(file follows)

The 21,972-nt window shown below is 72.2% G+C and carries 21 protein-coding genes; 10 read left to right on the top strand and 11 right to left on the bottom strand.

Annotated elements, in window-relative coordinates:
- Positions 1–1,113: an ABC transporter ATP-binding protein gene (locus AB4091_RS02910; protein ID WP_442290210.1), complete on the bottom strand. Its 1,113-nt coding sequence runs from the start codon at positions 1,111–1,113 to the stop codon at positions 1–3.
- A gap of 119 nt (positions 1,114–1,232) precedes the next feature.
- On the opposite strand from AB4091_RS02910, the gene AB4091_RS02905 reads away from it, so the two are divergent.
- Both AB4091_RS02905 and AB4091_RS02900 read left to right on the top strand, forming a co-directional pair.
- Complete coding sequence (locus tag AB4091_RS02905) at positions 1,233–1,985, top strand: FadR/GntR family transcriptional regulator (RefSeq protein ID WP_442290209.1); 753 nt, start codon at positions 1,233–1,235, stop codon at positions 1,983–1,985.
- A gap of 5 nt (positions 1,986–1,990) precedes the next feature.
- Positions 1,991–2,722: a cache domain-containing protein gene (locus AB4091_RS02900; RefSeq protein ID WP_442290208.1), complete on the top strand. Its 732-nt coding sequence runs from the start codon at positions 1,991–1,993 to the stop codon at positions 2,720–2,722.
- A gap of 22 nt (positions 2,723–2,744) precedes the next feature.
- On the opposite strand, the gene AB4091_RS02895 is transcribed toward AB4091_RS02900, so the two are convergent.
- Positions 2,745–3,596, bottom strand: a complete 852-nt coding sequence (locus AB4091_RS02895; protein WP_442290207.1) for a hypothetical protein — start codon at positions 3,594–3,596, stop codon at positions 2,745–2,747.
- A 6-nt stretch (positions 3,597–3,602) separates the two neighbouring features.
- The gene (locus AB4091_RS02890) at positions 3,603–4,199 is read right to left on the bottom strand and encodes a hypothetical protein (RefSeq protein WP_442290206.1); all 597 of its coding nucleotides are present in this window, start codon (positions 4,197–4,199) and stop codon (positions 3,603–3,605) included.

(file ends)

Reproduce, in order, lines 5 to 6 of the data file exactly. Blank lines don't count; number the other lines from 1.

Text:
- On the opposite strand from AB4091_RS02910, the gene AB4091_RS02905 reads away from it, so the two are divergent.
- Both AB4091_RS02905 and AB4091_RS02900 read left to right on the top strand, forming a co-directional pair.